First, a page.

Who we are

We are a diverse group of people that Jesus has gathered from all walks of life, all kinds of religious backgrounds, and different social classes. We gather around the exalted Jesus to receive his grace and be transformed to walk in his ways. We believe the Bible deeply. We want you to experience the power of Jesus too, so come join us.


No one is too broken to walk with Jesus, and no one is too whole that they don't need Jesus.

our purpose

We exist to join Jesus in his work of advancing the kingdom by spreading the gospel to the lost, and equipping the saints to worship and serve.


Our core commitments include:


God is at work, so we expect growth

Every person is unique

God is in process with every person, no one has arrived.

The church does not solely exist for itself.

The church builds and strengthens Christ's kingdom

It is important to minister to the whole family.

Every member is a minister.

Expository preaching will form the core of our pulpit ministry.

what we believe

Reformed and Presbyterian


Zion Presbyterian is historically rooted. Not because we are over 200 years old as a church, but because we firmly place ourselves in historic Christianity. We are Reformed in our theology, and presbyterian in our form of church government.

 
We are Reformed in our theology. All of our officers and pastors subscribe to the Westminster Standards as the most faithful summary of the bible's teaching. That does not mean that all of our visitors or members need to be Reformed in their theology (in fact, many aren't).  
 
We are Presbyterian in our church government. A "presbyter" is an ancient Greek work that is often translated as "elder." As a local church, we are governed by a plurality of elders. We also belong to a regional group of churches called the "Presbytery." And, nationally we belong to the Presbyterian Church in America. We are governed by a detailed document called the Book of Church Order.

our story

A long history of God's faithfulness


Between 1705 and 1775, persecution, drought, and famine drove 500,000 Scotch Presbyterians from North Ireland to America, along with Huguenots from France, the Dutch, and Puritans from England. Many of them found their way to the Williamsburg District of South Carolina, where a church was formally organized in August, 1736.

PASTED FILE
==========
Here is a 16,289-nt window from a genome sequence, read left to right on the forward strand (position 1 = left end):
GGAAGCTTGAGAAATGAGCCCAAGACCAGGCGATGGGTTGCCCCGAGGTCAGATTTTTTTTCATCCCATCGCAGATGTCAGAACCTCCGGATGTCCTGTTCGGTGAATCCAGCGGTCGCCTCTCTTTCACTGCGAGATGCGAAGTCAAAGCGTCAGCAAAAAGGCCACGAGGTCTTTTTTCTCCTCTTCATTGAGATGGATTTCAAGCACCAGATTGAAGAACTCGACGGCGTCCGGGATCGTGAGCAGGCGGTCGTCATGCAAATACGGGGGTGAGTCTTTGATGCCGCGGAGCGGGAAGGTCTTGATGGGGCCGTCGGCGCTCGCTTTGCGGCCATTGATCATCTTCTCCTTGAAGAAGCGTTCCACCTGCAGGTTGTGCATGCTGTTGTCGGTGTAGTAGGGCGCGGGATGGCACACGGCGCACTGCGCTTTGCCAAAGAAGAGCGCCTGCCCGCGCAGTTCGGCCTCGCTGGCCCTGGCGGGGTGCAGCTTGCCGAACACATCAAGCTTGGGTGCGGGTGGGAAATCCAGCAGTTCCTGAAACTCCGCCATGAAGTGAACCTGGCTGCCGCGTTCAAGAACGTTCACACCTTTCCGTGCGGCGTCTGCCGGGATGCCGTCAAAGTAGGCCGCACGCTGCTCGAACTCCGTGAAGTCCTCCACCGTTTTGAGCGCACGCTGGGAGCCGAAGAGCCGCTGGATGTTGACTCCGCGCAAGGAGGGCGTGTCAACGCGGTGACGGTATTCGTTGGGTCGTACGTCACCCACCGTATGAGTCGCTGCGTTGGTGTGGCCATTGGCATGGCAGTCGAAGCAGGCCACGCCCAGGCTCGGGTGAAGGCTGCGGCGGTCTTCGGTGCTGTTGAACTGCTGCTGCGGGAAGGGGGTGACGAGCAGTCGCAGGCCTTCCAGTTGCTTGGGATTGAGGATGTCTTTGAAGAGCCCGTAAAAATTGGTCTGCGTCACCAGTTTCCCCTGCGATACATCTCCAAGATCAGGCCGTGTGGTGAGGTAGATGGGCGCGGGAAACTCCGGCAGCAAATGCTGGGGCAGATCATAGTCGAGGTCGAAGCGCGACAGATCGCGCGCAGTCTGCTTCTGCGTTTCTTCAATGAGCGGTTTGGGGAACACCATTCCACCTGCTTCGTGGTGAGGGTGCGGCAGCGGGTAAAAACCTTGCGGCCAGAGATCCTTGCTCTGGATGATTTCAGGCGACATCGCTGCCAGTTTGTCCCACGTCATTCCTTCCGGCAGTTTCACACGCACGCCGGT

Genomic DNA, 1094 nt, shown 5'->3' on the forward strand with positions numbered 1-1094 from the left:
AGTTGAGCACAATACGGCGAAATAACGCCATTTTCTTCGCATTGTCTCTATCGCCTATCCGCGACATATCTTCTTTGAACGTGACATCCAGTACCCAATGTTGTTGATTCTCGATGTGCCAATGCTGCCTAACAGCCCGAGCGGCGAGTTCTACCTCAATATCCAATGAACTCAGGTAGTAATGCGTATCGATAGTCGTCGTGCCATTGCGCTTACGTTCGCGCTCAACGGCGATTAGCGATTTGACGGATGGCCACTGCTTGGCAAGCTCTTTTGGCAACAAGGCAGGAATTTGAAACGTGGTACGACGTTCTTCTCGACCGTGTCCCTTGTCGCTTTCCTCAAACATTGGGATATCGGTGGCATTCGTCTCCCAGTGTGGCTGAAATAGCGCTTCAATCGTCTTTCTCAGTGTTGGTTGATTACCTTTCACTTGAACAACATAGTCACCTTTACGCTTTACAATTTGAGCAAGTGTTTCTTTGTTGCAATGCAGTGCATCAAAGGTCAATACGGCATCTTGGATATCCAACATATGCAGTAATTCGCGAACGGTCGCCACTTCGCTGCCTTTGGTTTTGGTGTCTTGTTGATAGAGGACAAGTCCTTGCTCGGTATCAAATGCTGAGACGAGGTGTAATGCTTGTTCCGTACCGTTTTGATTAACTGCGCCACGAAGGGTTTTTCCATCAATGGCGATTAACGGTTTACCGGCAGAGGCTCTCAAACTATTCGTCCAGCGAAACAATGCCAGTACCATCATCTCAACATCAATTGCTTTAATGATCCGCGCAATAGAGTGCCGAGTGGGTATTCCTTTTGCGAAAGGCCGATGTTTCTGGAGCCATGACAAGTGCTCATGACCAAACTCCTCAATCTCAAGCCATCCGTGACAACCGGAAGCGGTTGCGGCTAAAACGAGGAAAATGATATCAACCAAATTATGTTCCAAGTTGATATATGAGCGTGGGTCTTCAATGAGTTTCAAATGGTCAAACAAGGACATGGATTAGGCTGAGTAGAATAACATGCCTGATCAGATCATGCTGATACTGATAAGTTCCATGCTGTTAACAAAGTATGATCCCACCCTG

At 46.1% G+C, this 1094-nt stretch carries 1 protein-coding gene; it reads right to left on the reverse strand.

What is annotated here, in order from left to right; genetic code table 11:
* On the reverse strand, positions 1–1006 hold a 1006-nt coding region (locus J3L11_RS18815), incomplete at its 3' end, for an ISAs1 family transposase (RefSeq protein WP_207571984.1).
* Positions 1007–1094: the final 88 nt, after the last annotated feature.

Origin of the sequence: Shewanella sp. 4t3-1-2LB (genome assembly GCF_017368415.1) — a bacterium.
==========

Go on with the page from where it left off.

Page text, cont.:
In 1782, the Reverend Samuel Kennedy, a native of Ireland, came as minister of Williamsburg church. He openly denied the divinity of Christ and ultimately split the church. The orthodox minority destroyed the church building and reorganized under the name of Bethel. In 1803 they completed and occupied a new house of worship one mile east of Kingstreet. One of the pastors of Bethel was Reverend James White Stephson, D.D., a veteran of the Revolutionary War, who would later become the first pastor of Zion Presbyterian Church. 

 

On March 25, 1805, four families from the Bethel Congregation left Williamsburg, They arrived in Nashville, Tennessee, on May 8, and settled in the area of Franklin. On March 6, 1806, a second exodus of ten additional families left for Tennessee and arrived at Franklin.

 

In August 1807, these fourteen families purchased eight square miles (5,120 acres) of land in Maury County for $15,360, or $2 an acre. The land was a portion of 25,000 acres originally awarded to General Nathanael Green for his service in the Revolutionary War. The men of the families divided the land and erected a log house as near the center as possible for a house of worship.

 

They chose the name Zion for their new community and their new church. The sacrament of the Lord's Supper was celebrated for the first time at Zion in August 1809 with 54 communicants. The first regular Sunday School was organized in 1810.

 

 

The second church building was completed in the spring of 1813. The third and present building was occupied on April 7, 1849. The education building was completed and dedicated in 1973 and the Brown-Fulton Building, a fellowship hall and classrooms shared with Zion Christian Academy, was opened in October 1991.

 

There has been a worshipping church on this site, without interruption, through the Civil War and the major wars of this century, from 1807 until present day. Zion was among the first churches to leave the liberal Presbyterian Church to join the newly-formed conservative Presbyterian Church in America in 1973. Franklin Fulton attended the first General Assembly of the PCA in Birmingham, Alabama, in 1973. Zion is also the "mother church" of several Presbyterian churches. Among them are College Hill Church, College Hill, Mississippi; Zion Church, Milam, Texas; and Concord Church, Akron, Alabama.

 

Zion continues its outward look. Today, 45-50% of all funds are dedicated to benevolences and missions. May God be praised for the mercy He has shown this church. May God be honored in our faithful stewardship of His word and the property He has entrusted to us.